FDR Taught Us How to Talk Politics on Thanksgiving
The 32nd president used his holiday proclamations to call for “the establishment on earth of freedom, brotherhood, and justice.”
Robert Reich offers advice for holiday gatherings with family members and friends who may not be aligned ideologically: Talk politics.
Just do it in a smart way.
The former secretary of labor doesn’t advocate launching into partisan arguments around the Thanksgiving dinner table. Rather, he suggests that, on days when we are supposed to be inclined toward fellowship and generosity, we should not hesitate to discuss how that might be achieved. “Name-calling will get you nowhere,” suggests Reich. Rather, he says, handle disagreeable tablemates with a good-spirited observation: “You know, we have much more in common than it seems. You care about America. I care about America. We all want a stronger economy. We all care about money in politics. We all want to leave a better world for our kids.”
That’s wise counsel as we enter into a holiday season when tensions are especially high in America. There is no point in denying the fact that ours is a deeply divided nation, buffeted by economic inequality and systemic injustice. This is a country where antisemitism and Islamophobia are on the rise, where racism and xenophobia and anti-trans hate are on open display not just on our streets but also in our legislative chambers; where former president Donald Trump is pulling words out of the fascist lexicon to refer to his critics as “vermin” and to claim that immigration is “poisoning the blood of our country,” and where social media platforms are flooded with crude stereotyping and vile hate-mongering.
The atomization of communications means that Americans no longer begin conversations—on holidays or most other days—with a common set of facts, or an inclination to hear one another out. It is easy to scoff that Reich is naive to imagine that we can still engage in a civil discourse that strives for not just common ground but justice.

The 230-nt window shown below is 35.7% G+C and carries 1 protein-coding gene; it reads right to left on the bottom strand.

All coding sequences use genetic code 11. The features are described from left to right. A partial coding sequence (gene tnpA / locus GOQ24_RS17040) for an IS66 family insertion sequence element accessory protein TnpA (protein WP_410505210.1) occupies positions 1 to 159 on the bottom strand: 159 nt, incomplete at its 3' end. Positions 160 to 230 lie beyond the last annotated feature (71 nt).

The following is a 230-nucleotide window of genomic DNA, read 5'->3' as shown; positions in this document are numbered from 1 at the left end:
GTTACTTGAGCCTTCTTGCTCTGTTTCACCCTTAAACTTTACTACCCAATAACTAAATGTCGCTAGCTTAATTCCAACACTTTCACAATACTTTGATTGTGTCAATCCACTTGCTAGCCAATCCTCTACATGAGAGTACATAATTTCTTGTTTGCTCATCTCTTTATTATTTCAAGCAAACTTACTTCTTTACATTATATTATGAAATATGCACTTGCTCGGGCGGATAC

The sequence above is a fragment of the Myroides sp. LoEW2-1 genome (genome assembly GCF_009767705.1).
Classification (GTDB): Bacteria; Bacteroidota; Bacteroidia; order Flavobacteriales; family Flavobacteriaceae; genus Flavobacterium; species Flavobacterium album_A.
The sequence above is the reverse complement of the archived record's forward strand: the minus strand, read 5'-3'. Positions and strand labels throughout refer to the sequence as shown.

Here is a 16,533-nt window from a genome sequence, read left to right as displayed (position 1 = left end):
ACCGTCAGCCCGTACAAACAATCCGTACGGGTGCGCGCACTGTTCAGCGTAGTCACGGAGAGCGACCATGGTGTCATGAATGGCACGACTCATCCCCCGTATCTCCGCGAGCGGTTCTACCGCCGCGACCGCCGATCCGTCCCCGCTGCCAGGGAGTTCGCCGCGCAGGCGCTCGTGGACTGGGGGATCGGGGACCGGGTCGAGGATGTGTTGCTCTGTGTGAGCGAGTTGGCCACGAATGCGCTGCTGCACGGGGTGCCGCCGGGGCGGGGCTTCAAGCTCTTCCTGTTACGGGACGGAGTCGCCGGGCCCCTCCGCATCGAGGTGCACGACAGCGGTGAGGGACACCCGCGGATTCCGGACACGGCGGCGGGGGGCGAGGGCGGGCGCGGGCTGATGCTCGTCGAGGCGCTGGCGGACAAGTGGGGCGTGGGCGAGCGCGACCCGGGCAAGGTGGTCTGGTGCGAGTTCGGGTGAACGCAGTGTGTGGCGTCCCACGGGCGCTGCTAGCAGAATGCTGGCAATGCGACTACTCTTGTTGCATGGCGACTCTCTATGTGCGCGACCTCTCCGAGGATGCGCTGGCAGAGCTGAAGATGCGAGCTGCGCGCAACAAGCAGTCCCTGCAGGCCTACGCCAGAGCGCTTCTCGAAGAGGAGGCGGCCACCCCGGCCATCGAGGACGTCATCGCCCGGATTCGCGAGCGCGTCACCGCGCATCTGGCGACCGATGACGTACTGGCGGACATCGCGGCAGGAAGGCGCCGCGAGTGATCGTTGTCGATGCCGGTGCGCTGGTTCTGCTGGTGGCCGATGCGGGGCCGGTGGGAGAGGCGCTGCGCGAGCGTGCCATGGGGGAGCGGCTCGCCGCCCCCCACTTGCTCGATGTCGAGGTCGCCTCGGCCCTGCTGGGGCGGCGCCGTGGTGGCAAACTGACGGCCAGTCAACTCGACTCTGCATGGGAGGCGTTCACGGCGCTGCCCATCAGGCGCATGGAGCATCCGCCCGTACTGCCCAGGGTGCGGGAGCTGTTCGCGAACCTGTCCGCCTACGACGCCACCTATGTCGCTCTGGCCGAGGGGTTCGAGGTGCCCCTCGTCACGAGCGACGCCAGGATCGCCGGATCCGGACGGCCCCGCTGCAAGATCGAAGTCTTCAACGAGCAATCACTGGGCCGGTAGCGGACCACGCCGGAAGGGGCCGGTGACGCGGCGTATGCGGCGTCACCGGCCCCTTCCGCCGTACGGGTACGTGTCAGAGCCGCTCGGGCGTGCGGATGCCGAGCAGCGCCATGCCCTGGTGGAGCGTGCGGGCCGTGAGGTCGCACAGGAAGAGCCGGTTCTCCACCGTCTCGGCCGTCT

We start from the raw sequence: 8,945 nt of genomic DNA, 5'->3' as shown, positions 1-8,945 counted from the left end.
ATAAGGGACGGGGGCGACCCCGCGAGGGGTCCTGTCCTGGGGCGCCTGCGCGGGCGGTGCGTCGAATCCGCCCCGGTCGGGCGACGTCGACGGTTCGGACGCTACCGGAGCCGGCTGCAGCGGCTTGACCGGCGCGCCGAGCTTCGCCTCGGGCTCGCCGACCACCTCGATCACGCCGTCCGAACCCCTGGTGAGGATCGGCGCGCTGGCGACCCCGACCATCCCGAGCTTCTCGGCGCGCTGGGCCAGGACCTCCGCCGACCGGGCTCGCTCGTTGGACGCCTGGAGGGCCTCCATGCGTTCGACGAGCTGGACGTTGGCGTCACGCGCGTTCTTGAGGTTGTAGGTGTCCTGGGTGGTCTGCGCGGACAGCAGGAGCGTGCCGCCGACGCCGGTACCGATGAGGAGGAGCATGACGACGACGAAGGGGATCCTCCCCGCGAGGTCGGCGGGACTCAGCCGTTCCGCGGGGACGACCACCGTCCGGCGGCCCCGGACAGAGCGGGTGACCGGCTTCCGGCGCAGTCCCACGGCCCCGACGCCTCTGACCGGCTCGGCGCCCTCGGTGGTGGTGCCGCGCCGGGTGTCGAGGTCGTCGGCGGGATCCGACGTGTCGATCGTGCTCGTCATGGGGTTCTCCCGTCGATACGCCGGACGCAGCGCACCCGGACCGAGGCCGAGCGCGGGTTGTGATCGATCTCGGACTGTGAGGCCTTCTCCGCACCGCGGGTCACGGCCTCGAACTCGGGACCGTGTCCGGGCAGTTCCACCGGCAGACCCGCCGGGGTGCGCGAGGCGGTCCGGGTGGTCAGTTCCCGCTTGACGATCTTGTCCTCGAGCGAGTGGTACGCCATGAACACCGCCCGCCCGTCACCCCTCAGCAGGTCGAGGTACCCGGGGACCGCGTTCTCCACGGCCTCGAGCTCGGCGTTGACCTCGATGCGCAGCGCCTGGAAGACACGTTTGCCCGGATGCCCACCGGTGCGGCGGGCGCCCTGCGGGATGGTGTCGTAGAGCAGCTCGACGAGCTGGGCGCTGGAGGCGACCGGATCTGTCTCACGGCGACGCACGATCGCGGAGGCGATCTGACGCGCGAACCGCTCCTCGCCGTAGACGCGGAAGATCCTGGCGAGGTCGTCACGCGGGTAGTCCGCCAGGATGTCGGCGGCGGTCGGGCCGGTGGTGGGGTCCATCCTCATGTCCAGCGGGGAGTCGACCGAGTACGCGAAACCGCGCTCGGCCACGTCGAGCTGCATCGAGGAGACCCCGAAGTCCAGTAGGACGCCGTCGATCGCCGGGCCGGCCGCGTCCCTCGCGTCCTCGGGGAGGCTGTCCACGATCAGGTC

Yet, we’ve been divided before. And, at our best, we have found our ways back to one another.
Franklin Delano Roosevelt recognized that longing for higher-ground connections and conversations. And he spoke to it in times when Americans were at odds with one another about economic fundamentals, when Jim Crow segregation and anti-immigrant sentiment were widespread, when fascism was on the rise at home and abroad, and when people worried that exploding tensions abroad would lead to globe-spanning warfare.
The 32nd president did not avoid these tensions. He addressed them, with every tool that was available—including the dozen Thanksgiving Proclamations he issued during his presidency.
Unlike most presidents, before his tenure and since, Roosevelt recognized that drafting a Thanksgiving proclamation should be more than just another perfunctory task on a mid-November “to do” list. The 32nd president’s proclamations were distinct statements that promoted liberal idealism and cooperation in struggles against economic turbulence at home and the rise of fascism in Europe.
Roosevelt broke new ground with his statements, using them to teach about religious diversity and to decry racial and ethnic divisions. As an example, Roosevelt’s proclamation for Thanksgiving Day 1941 appealed for “the establishment on earth of freedom, brotherhood, and justice.”